A participant in the discussion forum brought up a good point whether a “delivery only” local restaurant business was an especially good business model. Steak-Out was the franchise mentioned, which delivers char-broiled steak and chicken dinners, salads, sandwiches….you get the idea. Why do you get the idea? Because the food is similar to the restaurants we all know – Applebee’s, TGI Friday’s, and Chili’s. The difference is Steak-Out is delivery or pickup only, and the others are sit-down AND are starting to contract out delivery to local entrepreneurs.
Having a dinning room exposes your menu to more people. In turn, more people will be familiar with your menu and more likely to think about using you for delivering business lunches or family dinners. The more you are exposed to a product, the more likely your to think of it when the time for the service comes. It’s partly a numbers game, and I’d rather have my customers experience my product in person in my controlled atmosphere then exposing them to my product on a piece of paper, coupon or flyer.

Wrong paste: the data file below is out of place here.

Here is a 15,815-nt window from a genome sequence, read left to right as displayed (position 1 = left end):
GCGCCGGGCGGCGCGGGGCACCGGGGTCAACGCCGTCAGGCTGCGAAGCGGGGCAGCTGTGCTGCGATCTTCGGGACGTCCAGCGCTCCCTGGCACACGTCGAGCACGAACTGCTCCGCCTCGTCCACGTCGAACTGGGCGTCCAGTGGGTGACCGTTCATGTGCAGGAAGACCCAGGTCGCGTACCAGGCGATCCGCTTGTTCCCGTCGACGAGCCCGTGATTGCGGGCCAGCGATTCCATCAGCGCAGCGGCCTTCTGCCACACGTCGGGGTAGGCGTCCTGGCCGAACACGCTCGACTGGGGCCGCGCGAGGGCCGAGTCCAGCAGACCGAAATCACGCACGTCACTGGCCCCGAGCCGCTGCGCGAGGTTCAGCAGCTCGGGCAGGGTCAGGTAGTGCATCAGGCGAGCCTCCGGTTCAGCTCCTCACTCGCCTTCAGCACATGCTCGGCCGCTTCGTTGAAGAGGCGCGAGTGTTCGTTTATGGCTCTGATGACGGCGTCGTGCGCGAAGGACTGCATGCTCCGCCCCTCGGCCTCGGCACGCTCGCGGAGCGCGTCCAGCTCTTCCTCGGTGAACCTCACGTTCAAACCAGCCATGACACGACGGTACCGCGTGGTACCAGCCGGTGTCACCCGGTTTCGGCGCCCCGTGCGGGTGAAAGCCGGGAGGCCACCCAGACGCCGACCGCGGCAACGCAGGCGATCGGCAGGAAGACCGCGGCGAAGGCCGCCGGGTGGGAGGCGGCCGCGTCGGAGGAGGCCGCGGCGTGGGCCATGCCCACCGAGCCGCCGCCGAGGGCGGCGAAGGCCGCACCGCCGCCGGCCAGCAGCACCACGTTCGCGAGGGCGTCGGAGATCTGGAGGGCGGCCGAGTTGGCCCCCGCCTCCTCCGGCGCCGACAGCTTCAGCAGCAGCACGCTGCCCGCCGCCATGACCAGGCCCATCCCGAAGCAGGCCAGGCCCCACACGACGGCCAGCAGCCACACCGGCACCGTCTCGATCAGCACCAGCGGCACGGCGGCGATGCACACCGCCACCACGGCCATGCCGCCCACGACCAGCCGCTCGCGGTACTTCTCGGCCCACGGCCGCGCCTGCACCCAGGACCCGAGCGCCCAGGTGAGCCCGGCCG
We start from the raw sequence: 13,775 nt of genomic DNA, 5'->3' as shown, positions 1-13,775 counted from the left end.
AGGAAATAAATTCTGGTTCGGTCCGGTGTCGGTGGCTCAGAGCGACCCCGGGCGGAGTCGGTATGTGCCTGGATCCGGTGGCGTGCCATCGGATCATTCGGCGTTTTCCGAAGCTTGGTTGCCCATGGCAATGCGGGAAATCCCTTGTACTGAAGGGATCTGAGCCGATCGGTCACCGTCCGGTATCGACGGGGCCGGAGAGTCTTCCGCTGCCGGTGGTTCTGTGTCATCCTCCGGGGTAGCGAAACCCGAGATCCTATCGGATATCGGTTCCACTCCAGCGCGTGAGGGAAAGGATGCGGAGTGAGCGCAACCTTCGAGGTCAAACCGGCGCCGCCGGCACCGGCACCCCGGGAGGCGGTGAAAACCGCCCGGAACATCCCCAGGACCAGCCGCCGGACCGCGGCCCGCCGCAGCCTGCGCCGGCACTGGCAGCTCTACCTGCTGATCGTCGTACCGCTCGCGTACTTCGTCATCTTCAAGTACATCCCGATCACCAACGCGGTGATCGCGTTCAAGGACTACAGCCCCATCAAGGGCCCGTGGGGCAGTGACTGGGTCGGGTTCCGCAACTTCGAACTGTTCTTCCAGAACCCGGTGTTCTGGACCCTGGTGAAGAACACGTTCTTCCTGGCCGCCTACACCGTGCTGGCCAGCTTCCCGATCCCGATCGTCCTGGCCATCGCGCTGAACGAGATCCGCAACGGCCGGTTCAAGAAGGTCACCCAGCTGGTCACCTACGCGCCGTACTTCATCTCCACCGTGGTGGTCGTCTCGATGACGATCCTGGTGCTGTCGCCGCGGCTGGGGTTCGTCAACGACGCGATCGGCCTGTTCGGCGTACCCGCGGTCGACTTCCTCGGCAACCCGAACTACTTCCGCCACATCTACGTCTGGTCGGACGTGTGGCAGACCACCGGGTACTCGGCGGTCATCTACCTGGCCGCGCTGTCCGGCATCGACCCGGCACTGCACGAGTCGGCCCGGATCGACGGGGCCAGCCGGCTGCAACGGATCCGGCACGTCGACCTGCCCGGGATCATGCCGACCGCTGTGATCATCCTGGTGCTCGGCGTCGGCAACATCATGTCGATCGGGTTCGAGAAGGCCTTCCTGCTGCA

I’m not saying delivery only business are a bad idea, I just wouldn’t want to take the risk when my competitors out-of-the-box are going to be exposed to exponentially more customers. That raises my marketing costs. Pizza is the only food that has carved out room for delivery-only stores. Papa John’s is going from delivery only to delivery + sit down.
A 75-unit Subway franchisee group in South Florida bought the telephone number 888-SUB-TO-GO. Orders are processed via the storeâ€™s POS system and then delivered by Subway employees. Can a delivery-only subshop startup and compete with that? I doubt it, and I wouldn’t want to risk my capital trying.
If you are buying a restaurant, you should consider what provisions in the franchise agreement address delivery. If you think delivery may be an important distribution channel for revenue and competition reasons, then only consider businesses that are willing to address the issue before you hand over your franchise fee.